As Yogi Bera said, "It's tough to make predictions, especially about the future." Predicting the future world energy system is particularly difficult.
Hopefully, that future will not be powered by hydrocarbon fuels. Unless climate science experts are dead wrong, we cannot afford to keep on burning these fuels.
And we cannot stop using huge amounts of energy. Although some conservation is possible and should be done, a future without energy would destroy human civilization even faster than global warming would.
We will want to minimize reliance on atomic reactors, though they may be the best option during the transition. It is crazy to shut down existing reactors until they can be replaced without increasing carbon emissions.
What, then, will replace our current hydrocarbon fuels? In the next ten hears, hydrogen fusion research might get somewhere. But success in ten years has been predicted for the last fifty years!
We shouldn't hold our breath awaiting this breakthrough. A well-functioning fusion reactor already is producing immense amounts of energy 93,000,000 million miles from earth —the sun!
And PV panels converting sunlight into electricity are becoming inexpensive. Their cost has plummeted nearly 90% in the last decade.
The biggest problem with solar energy is that it is highly intermittent. Therefore major research is seeking to develop better batteries to store electricity for use at night and during bad weather.
Batteries may play a role, but we shouldn't exaggerate their importance. They might be able to handle daily fluctuations. But it will be impossibly expensive to store enough electricity to handle seasonal changes in the sunlight availability. The panels on my roof produce only one fifth as much monthly electricity in the winter as they do in the summer.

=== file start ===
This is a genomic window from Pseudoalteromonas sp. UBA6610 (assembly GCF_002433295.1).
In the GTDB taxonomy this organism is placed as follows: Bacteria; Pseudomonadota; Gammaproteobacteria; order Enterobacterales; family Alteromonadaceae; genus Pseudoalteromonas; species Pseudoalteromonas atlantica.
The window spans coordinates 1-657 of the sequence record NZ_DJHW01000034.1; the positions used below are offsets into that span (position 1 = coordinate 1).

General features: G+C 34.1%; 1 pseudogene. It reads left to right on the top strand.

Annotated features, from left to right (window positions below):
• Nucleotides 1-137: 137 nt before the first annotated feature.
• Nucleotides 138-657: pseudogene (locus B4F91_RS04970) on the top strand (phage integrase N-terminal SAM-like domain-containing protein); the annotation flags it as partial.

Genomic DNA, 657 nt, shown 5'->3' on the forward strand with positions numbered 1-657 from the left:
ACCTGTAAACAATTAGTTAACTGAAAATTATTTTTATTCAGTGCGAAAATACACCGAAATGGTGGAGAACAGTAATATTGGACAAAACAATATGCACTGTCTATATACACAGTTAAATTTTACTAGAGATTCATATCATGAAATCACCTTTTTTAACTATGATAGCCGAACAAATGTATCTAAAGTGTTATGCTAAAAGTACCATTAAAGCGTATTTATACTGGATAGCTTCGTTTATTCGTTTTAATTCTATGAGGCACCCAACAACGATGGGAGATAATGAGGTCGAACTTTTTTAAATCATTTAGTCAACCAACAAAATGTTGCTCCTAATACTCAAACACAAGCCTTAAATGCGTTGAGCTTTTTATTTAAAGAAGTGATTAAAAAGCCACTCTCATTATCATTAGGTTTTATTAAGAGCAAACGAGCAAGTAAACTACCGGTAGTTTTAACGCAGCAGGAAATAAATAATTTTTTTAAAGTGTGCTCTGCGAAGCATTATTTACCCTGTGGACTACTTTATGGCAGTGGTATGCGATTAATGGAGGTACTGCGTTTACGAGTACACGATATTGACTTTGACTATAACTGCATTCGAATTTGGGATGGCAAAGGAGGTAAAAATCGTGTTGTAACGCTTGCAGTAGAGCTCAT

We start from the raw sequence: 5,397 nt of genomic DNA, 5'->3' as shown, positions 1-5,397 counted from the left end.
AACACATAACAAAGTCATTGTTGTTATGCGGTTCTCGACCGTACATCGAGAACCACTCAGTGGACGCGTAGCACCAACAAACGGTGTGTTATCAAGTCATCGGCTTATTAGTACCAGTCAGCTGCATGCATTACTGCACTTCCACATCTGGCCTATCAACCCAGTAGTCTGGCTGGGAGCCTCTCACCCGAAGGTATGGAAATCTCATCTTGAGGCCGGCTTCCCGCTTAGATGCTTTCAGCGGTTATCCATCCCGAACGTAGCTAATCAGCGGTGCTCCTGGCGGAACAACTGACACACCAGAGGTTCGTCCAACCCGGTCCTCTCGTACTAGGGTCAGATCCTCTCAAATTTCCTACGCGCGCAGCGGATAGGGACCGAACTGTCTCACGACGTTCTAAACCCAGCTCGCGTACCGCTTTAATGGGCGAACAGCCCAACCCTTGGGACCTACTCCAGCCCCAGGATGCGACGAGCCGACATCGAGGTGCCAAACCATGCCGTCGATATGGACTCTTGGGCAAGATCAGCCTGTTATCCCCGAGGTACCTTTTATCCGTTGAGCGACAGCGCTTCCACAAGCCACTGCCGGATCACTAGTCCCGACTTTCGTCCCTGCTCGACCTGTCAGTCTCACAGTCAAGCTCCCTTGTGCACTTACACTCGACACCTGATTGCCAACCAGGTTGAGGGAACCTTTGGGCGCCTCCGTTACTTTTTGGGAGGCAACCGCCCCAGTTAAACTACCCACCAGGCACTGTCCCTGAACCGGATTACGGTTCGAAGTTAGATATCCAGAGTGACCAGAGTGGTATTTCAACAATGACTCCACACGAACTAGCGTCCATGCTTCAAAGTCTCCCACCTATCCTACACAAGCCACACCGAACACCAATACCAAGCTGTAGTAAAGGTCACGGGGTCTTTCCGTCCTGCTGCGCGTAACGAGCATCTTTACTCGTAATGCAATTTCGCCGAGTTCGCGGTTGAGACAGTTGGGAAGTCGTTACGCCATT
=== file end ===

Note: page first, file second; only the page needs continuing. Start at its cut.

Fortunately, sunlight is only undependable at the local level. The sun is always shining somewhere.
We could theoretically rely 100% on solar energy without using any batteries by connecting the whole world into a single electrical grid. This would allow moving electricity from where it can currently be produced to where it is needed.
A worldwide grid was already proposed by Buckminster Fuller back in the 1930s, and I have been promoting the idea since I (wrongly!) thought I had invented the idea in 1972. By 2015 the idea of wiring up the world had been put forth seriously by grid expert Clark W. Gellings in the IEEE Spectrum, published by the world's largest organization of engineers.
Recently, interest in a worldwide grid has skyrocketed. Led by Indian Prime Minister Narendra Modi, a movement under the slogan "One sun, one world, one grid" (OSOWOG) has received support from many governments around the world since November 2021.
Transportation requires lots of energy, and many details of our electrical future in this sector remain uncertain.
There may be a continuing need to use small atomic reactors to run ocean shipping, which cannot be plugged into the electrical grid. And we might have to discontinue most air travel, since planes cannot be plugged in, atomic reactors are too heavy for aircraft, and batteries are too heavy for long flights.
It is widely assumed that electric cars and trucks will dominate the future, an additional reason for research to develop better batteries.
The expected need for tons of new batteries has intensified prospecting for the materials needed to produce them. But we might not need as many batteries for cars and trucks as currently assumed.
Serious research is now under way for ways to supply electricity wirelessly from highways to cars and trucks as they are being driven. The expense of such installations might limit them to major intercity routes.
Power from vehicles' batteries would be needed only on back roads and around town. Much smaller batteries would therefore suffice.
It will be interesting to see how our energy future develops. A green world may be coming faster than anybody expects!
Paul F. deLespinasse is Professor Emeritus of Political Science and Computer Science at Adrian College. Read Professor Paul F. deLespinasse's Reports — More Here.
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